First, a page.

Coming from a log cabin in Vermont, the 2014 Soul Train Cruise in the Caribbean seemed like the perfect elixir. In Vermont, the winters are wide, and the demographics narrow. Winter is banished in the Caribbean, and the demographics on the Eurodam would be a mirror image.
For my wife and me, and everyone else we met onboard, the cruise featured time travel. We were brought back to the days, long before joint replacement, when we danced in front of our television to Soul Train on Saturday mornings.
For Howard Appell, 67, of Boca Raton, on the first cruise he and his wife ever took, “Meeting people from all over the country with the same love of the music” made it an experience they will repeat in 2015.
The music in the public areas of the ship was strictly old school R&B. While the world tends to screen out call-waiting and elevator music, on the ship, you would see people’s faces light up as a new song came on, and no small number would be singing along.
Adele Holifield, 62, of Seattle, who used a military discount, will sail again in 2015, having learned that the cruisers need to “Be ready to party, no time for sleeping.” Holifield said “We were all there for the love of music, when it was MUSIC.”
Performers agreed, as Jeffrey Osborne would say, “It’s so different today. The music is so degrading (to women).”
Special educator Marty Bragg, 46, of Minneapolis, said “The best part of the cruise was the music! Music from my youth, everywhere I turned, that I Iove to hear. Not only were the bands and DJs incredible, but we would watch old Soul Train episodes in the cabin! I enjoyed the old school feel of the cruisers, and having no kids onboard, adults only, was especially nice for someone who works with kids!”
For Miami resident Dr. Robin Lovett, the cruise provided not just soul, but solace. Having lost her husband four months earlier, she and her sister Pam Cox were sent on the cruise by her nephew Bryan. “Not only did it lift our spirits, but it helped jump-start the healing process.”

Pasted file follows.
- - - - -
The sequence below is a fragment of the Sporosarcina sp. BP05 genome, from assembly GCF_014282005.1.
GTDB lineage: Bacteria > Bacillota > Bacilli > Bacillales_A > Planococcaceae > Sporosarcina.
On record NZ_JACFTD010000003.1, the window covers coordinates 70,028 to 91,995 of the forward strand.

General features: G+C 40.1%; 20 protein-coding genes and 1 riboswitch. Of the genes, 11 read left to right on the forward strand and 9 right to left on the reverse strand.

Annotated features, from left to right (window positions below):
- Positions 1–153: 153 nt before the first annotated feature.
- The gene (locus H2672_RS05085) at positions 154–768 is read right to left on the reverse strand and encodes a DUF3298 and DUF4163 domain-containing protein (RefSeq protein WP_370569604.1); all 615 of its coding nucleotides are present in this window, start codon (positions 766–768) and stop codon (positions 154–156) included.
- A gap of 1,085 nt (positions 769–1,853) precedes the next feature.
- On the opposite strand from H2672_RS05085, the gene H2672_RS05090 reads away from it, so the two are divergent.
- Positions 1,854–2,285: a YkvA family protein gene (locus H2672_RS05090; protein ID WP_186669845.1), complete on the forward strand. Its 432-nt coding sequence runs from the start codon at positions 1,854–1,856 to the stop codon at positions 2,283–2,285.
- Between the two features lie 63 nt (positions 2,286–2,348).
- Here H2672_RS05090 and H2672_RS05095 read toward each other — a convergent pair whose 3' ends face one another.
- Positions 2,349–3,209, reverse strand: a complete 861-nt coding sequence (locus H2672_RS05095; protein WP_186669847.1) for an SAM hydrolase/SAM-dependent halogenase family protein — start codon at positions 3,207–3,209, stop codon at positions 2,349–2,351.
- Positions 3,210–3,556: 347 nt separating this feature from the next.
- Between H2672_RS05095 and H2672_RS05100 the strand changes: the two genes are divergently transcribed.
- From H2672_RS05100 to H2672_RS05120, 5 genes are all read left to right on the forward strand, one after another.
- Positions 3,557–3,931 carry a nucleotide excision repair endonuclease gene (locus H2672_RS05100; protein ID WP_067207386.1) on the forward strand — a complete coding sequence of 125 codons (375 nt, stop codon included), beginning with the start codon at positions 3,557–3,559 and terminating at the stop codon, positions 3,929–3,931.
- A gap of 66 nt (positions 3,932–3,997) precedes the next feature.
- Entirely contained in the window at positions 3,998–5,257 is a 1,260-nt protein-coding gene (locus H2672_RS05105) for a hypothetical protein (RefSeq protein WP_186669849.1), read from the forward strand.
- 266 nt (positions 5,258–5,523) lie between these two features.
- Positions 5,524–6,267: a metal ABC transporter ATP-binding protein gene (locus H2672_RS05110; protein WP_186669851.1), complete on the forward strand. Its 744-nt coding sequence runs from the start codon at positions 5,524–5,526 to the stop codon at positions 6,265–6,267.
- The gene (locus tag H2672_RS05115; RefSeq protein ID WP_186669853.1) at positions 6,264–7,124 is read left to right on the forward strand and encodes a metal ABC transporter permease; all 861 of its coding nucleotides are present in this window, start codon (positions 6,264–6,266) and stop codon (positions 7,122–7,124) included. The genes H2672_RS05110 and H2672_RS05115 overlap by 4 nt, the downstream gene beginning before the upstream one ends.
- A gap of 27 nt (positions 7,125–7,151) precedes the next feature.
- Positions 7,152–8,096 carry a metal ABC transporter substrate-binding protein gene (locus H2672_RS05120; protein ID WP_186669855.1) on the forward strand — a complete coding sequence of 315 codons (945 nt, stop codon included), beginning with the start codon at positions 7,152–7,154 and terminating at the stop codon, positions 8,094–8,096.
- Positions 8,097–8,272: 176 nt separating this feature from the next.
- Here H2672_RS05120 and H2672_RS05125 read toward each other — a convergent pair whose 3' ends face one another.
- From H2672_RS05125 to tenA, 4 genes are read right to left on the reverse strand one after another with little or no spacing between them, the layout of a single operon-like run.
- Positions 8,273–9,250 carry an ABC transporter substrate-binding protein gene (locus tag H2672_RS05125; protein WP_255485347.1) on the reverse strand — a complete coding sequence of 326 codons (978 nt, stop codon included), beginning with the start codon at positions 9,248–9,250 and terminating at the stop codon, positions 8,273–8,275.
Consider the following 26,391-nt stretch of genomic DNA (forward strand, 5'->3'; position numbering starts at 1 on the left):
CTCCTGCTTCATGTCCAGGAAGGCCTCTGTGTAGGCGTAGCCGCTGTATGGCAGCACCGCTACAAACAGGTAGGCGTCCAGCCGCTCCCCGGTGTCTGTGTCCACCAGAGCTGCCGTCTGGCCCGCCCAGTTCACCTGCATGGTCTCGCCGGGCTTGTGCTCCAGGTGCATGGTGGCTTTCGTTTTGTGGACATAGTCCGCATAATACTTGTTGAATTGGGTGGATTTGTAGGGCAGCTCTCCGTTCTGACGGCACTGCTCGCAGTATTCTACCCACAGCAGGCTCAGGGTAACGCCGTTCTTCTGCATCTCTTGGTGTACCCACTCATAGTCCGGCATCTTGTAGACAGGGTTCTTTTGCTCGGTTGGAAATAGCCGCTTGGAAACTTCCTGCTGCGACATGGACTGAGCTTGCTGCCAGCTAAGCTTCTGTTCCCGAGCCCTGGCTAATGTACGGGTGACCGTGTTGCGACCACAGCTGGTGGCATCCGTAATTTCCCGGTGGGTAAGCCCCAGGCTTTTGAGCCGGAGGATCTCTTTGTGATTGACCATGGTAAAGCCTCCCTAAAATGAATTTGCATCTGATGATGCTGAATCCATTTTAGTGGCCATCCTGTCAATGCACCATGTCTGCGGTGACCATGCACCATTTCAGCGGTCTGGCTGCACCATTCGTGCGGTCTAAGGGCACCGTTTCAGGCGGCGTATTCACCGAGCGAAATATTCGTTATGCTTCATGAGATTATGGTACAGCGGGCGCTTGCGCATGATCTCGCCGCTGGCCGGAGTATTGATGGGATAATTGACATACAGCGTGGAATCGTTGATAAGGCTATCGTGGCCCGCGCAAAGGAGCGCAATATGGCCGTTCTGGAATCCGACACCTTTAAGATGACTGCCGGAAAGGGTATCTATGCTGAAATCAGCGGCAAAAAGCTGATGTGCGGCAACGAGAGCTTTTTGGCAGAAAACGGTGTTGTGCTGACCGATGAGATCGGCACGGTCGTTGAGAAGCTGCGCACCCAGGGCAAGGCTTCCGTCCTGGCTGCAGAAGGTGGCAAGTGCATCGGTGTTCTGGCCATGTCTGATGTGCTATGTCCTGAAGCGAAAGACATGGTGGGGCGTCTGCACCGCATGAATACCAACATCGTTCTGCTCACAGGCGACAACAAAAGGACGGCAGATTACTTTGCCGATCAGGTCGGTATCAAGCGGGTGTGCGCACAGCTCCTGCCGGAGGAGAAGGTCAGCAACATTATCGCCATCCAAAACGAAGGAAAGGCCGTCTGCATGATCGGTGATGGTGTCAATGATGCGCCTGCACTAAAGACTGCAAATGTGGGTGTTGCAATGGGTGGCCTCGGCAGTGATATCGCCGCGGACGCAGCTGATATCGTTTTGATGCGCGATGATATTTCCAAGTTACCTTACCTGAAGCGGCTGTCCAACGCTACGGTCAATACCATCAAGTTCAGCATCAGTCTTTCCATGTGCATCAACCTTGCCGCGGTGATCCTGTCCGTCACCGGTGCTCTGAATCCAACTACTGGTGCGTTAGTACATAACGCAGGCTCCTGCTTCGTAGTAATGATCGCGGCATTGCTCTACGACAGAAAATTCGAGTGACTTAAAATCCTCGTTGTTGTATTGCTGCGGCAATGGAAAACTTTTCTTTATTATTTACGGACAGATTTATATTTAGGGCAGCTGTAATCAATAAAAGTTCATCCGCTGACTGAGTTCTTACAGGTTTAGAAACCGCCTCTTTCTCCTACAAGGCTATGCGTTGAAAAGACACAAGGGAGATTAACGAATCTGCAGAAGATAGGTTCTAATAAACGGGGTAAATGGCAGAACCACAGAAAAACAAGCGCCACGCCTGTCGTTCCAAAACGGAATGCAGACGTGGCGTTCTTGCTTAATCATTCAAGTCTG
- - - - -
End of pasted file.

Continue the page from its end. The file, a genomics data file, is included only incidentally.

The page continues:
Soul and the church go hand-in-hand, so the cruise included a gospel hour. Many performers spoke of their beliefs during their interviews and performances. Las Vegas resident Sylvester Donald Jr., 53, was particularly touched by Charlie Wilson’s faith. “His testimony brought me to tears. From rags to riches, riches to homelessness, that did it for me.”
Seeing entertainers in concert usually keeps you fairly removed from them. The confines of the ship, as well as many activities offstage, dissolved that distance.
After seeing the Isley Brothers perform, we approached Ron Isley in the dining room to tell him how much it meant that they had done “This Old Heart of Mine”, explaining that it had been our song for four decades. Ron pointed to his wife, Kandy, a great backup singer, and she said she had made him include it. We said it made the cruise for us.
A performer with forty years of association with the Isley Brothers was Atlanta resident George Odell. Odell is a link from the galaxy of stars on the cruise to the stellar lineups that toured the Chitlin’ Circuit. Odell had brought many of the same acts on stage decades earlier when he was an emcee.